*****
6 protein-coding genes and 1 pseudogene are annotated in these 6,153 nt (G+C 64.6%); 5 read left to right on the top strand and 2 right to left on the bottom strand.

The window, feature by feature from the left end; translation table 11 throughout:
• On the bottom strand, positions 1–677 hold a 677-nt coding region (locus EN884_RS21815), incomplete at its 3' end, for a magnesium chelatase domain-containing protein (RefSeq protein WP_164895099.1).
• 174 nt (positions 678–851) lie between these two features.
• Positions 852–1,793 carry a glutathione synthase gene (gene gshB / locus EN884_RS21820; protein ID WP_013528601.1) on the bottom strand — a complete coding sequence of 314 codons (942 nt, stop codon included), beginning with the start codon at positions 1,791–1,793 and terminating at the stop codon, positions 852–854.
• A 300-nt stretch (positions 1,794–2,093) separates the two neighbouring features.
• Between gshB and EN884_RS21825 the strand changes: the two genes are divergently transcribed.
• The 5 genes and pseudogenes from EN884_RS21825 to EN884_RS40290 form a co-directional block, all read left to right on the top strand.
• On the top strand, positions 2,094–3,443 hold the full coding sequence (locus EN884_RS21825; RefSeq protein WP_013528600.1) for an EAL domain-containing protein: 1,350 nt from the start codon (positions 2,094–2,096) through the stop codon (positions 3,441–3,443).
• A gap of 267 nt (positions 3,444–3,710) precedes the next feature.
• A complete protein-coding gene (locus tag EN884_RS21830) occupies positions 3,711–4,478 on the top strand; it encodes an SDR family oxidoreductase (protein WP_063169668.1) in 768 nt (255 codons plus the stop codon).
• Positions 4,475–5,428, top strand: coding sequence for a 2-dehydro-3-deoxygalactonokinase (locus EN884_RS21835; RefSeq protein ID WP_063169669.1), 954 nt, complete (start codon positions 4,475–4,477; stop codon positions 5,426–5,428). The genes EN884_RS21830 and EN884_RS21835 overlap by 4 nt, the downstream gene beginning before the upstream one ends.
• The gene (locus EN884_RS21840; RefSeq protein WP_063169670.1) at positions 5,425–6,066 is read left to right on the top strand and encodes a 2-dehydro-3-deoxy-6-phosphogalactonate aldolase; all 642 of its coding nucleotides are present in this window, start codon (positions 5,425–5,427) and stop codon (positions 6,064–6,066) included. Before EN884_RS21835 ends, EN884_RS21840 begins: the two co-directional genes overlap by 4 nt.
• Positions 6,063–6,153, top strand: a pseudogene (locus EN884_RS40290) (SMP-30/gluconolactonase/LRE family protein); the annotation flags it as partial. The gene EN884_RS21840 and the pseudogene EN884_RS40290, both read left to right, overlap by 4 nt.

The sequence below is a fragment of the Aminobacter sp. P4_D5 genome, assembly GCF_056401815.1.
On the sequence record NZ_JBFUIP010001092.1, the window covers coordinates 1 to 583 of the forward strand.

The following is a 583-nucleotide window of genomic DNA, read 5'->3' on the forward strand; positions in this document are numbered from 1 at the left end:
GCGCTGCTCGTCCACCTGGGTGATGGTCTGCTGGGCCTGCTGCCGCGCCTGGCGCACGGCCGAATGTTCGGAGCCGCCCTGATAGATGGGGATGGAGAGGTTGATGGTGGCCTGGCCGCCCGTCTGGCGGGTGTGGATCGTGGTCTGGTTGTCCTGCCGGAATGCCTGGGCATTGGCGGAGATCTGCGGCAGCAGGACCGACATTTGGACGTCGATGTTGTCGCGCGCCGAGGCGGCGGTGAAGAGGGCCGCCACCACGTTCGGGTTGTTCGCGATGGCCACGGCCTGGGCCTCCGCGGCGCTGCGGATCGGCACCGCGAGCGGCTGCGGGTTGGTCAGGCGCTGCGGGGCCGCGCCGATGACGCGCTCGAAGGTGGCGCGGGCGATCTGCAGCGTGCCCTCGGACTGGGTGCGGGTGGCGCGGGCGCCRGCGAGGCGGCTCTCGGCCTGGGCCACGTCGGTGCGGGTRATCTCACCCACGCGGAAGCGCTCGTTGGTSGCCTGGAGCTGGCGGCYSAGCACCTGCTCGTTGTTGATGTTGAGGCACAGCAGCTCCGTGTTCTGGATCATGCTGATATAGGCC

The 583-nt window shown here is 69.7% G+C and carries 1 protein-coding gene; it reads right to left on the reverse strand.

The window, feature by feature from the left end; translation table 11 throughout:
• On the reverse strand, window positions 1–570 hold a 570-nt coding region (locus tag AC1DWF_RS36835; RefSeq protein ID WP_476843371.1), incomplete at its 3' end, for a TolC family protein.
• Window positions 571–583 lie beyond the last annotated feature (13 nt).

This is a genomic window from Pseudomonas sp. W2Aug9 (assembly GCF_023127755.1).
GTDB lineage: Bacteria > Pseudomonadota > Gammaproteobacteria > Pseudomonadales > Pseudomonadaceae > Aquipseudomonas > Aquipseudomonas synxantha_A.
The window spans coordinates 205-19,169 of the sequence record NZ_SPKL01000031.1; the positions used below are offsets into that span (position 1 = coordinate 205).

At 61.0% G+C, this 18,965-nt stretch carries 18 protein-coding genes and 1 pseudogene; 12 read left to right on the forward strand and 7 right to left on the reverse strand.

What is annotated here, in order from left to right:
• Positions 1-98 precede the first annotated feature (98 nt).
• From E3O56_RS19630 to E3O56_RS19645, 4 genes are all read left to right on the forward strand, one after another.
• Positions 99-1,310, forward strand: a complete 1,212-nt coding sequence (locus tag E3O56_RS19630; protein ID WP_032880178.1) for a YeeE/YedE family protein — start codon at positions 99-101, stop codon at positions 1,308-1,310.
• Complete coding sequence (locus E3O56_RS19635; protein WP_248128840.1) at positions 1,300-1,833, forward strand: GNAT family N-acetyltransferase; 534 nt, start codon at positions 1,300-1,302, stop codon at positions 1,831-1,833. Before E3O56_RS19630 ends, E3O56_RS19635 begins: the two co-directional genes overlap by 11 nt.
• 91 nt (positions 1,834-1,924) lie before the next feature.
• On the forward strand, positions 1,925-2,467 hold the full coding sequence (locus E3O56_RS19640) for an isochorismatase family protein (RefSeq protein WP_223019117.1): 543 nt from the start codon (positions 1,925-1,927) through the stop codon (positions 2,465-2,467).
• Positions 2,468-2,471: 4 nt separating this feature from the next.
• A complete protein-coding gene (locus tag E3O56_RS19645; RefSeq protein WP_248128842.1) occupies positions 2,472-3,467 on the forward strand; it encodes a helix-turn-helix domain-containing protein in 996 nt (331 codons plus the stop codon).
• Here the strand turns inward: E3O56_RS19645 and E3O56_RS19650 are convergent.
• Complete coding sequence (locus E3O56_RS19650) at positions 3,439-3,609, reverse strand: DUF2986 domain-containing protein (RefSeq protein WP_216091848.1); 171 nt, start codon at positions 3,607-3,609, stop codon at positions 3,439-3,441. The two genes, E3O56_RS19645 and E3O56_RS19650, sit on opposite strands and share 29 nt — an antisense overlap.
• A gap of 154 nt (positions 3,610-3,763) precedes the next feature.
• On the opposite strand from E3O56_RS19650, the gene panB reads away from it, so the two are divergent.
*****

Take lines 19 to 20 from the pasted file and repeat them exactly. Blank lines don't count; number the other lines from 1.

The 583-nt window shown here is 69.7% G+C and carries 1 protein-coding gene; it reads right to left on the reverse strand.

The window, feature by feature from the left end; translation table 11 throughout: